Chao Tayiana Maina is a public historian who uses digital technologies to capture and preserve previously hidden or suppressed historical narratives in Kenya, enabling communities to engage with their cultural heritage and centering African histories within digital spaces.
Operating at a time when many African and Afro-diasporic audiences are looking to reclaim their past and take back agency over their identities, Chao Tayiana seeks to help those in search of narratives on their own past to find answers to some of their most pressing questions.
She is a digital heritage specialist with a presence at the intersection of digital humanities and public education. She uses technology to unearth previously hidden or suppressed historical narratives and make these narratives accessible to wider audiences, enabling communities to actively engage with their cultural heritage.
Rather than simply present existing historical archives in a modern way, Chao Tayiana uses technology to excavate unknown stories and shine a light on people previously excluded from historical narratives.
Using tools such as digital visualizations and oral history recordings, her works aims to subvert traditional hierarchies and make previously hidden forms of knowledge visible and to heal communities by legitimizing formerly delegitimized narratives.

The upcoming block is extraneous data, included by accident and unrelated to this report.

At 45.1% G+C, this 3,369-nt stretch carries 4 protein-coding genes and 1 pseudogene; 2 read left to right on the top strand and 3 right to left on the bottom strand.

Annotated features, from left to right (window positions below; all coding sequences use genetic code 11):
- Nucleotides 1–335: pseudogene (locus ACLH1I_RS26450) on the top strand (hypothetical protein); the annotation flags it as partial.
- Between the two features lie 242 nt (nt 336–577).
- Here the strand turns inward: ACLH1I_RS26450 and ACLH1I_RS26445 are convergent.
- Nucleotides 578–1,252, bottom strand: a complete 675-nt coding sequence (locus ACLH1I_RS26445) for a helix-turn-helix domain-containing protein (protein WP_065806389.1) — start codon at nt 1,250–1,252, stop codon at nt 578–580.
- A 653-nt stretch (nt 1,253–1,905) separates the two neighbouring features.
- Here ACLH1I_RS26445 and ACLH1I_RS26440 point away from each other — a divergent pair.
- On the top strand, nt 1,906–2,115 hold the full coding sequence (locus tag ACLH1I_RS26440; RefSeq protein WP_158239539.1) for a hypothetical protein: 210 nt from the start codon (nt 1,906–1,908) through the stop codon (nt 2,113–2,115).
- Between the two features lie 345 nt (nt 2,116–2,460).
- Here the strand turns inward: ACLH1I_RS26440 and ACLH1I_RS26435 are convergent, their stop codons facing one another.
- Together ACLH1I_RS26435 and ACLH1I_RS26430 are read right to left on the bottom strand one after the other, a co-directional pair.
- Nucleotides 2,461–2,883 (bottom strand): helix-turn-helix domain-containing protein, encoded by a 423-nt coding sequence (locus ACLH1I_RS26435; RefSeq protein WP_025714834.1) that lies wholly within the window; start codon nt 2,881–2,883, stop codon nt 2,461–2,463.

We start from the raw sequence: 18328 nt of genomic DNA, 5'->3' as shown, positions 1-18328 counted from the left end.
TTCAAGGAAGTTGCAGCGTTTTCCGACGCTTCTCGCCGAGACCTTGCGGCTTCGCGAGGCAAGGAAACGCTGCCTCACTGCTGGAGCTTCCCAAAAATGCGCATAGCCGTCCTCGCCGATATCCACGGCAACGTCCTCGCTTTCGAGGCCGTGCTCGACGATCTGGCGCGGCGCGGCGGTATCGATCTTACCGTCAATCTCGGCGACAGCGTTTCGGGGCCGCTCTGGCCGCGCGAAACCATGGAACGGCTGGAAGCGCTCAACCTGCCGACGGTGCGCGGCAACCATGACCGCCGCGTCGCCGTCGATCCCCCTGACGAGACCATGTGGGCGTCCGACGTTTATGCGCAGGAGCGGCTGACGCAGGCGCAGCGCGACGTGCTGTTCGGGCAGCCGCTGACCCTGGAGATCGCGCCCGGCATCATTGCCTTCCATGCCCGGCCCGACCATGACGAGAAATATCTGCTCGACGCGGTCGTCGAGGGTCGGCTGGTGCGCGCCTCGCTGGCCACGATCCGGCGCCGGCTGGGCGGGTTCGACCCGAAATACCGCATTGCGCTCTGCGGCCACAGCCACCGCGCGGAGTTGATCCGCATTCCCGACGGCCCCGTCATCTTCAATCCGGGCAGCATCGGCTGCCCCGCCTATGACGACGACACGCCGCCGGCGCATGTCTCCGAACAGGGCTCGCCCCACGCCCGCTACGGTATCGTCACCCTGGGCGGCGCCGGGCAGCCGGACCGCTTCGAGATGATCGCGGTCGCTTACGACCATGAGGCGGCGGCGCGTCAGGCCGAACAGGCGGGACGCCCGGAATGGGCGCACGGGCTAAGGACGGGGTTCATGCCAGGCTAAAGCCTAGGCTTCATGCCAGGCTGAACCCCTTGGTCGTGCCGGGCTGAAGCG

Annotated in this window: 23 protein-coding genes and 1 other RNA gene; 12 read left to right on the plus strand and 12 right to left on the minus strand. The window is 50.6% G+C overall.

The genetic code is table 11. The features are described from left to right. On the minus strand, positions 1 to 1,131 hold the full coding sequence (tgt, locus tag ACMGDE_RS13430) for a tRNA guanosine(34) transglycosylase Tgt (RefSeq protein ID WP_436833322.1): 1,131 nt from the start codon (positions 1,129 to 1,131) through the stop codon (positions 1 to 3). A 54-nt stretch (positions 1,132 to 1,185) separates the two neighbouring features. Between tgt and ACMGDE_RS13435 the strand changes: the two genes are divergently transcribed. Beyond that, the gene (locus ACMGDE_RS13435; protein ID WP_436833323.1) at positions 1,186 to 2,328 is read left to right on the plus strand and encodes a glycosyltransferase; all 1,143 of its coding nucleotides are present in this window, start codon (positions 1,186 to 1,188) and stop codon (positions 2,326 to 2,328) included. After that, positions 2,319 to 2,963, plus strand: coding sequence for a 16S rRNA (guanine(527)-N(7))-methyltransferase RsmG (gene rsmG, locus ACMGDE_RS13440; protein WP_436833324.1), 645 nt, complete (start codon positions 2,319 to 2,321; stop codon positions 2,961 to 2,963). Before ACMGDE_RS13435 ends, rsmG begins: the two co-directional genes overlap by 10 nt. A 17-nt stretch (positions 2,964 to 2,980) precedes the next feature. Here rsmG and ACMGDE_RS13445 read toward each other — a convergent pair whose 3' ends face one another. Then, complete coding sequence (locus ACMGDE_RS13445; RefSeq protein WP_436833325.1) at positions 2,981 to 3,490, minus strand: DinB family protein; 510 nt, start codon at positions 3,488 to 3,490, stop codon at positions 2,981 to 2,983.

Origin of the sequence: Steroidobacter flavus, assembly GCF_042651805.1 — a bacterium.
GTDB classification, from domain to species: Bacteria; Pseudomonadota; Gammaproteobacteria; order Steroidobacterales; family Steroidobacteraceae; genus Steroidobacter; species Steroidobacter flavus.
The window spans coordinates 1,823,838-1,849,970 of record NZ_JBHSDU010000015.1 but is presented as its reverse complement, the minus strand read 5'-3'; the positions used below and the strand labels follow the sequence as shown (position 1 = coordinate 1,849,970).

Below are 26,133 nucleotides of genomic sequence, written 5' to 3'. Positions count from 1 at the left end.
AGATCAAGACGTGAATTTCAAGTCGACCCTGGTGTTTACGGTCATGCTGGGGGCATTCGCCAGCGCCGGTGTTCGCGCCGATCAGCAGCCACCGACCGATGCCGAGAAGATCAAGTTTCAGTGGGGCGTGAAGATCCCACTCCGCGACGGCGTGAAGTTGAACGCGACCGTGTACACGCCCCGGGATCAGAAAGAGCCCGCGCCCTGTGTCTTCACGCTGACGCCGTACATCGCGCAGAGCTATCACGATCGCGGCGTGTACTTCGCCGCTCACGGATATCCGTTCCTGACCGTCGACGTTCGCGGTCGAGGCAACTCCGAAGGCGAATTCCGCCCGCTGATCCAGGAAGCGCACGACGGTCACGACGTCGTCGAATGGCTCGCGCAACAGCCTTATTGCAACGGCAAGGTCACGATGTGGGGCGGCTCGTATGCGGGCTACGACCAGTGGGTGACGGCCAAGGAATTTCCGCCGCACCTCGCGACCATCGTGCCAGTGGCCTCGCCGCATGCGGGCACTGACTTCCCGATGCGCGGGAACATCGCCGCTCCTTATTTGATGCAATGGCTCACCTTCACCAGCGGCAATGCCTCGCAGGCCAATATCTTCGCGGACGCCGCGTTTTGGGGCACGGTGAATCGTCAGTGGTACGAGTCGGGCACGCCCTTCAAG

Her work centers around interactive participation, as she believes that history is not merely a recording of the past that people can read or consume, but rather something that people embody and actively create. Her objective is to enable African people from various walks of life to actively engage with their cultural heritage. She views the participatory nature of her work as a natural progression of the type of history traditionally practiced in indigenous African communities, such as oral history and storytelling, in contrast to the more dominant forms of historical preservation where objects and knowledge are removed from community contexts and placed out of reach.
Chao Tayiana is the founder of African Digital Heritage, a Nairobi-based non-profit organization working to promote holistic digital practice within African cultural heritage. She is also the co-founder of the volunteer collective Museum of British Colonialism and of the Open Restitution Africa project.